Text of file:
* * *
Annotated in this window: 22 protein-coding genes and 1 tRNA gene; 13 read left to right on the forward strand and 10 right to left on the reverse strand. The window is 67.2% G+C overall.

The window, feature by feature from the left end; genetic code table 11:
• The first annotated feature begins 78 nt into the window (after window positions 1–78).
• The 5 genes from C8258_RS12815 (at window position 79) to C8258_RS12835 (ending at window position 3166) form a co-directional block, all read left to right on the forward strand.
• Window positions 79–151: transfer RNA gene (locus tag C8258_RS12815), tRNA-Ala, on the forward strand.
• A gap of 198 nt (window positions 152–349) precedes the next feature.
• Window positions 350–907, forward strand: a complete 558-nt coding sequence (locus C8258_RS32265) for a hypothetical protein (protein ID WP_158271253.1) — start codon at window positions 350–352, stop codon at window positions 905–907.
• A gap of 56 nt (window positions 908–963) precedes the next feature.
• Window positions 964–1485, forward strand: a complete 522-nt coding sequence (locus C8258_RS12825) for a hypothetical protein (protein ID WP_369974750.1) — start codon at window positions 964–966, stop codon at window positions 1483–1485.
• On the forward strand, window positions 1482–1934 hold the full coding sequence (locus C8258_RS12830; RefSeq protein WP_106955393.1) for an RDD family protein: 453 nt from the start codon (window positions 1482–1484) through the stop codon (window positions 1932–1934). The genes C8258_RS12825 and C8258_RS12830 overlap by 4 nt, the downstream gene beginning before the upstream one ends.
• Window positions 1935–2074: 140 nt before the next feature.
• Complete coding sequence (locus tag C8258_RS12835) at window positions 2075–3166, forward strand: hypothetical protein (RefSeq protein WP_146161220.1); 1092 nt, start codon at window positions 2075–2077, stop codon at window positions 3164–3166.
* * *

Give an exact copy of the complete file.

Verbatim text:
Annotated in this window: 22 protein-coding genes and 1 tRNA gene; 13 read left to right on the forward strand and 10 right to left on the reverse strand. The window is 67.2% G+C overall.

The window, feature by feature from the left end; genetic code table 11:
• The first annotated feature begins 78 nt into the window (after window positions 1–78).
• The 5 genes from C8258_RS12815 (at window position 79) to C8258_RS12835 (ending at window position 3166) form a co-directional block, all read left to right on the forward strand.
• Window positions 79–151: transfer RNA gene (locus tag C8258_RS12815), tRNA-Ala, on the forward strand.
• A gap of 198 nt (window positions 152–349) precedes the next feature.
• Window positions 350–907, forward strand: a complete 558-nt coding sequence (locus C8258_RS32265) for a hypothetical protein (protein ID WP_158271253.1) — start codon at window positions 350–352, stop codon at window positions 905–907.
• A gap of 56 nt (window positions 908–963) precedes the next feature.
• Window positions 964–1485, forward strand: a complete 522-nt coding sequence (locus C8258_RS12825) for a hypothetical protein (protein ID WP_369974750.1) — start codon at window positions 964–966, stop codon at window positions 1483–1485.
• On the forward strand, window positions 1482–1934 hold the full coding sequence (locus C8258_RS12830; RefSeq protein WP_106955393.1) for an RDD family protein: 453 nt from the start codon (window positions 1482–1484) through the stop codon (window positions 1932–1934). The genes C8258_RS12825 and C8258_RS12830 overlap by 4 nt, the downstream gene beginning before the upstream one ends.
• Window positions 1935–2074: 140 nt before the next feature.
• Complete coding sequence (locus tag C8258_RS12835) at window positions 2075–3166, forward strand: hypothetical protein (RefSeq protein WP_146161220.1); 1092 nt, start codon at window positions 2075–2077, stop codon at window positions 3164–3166.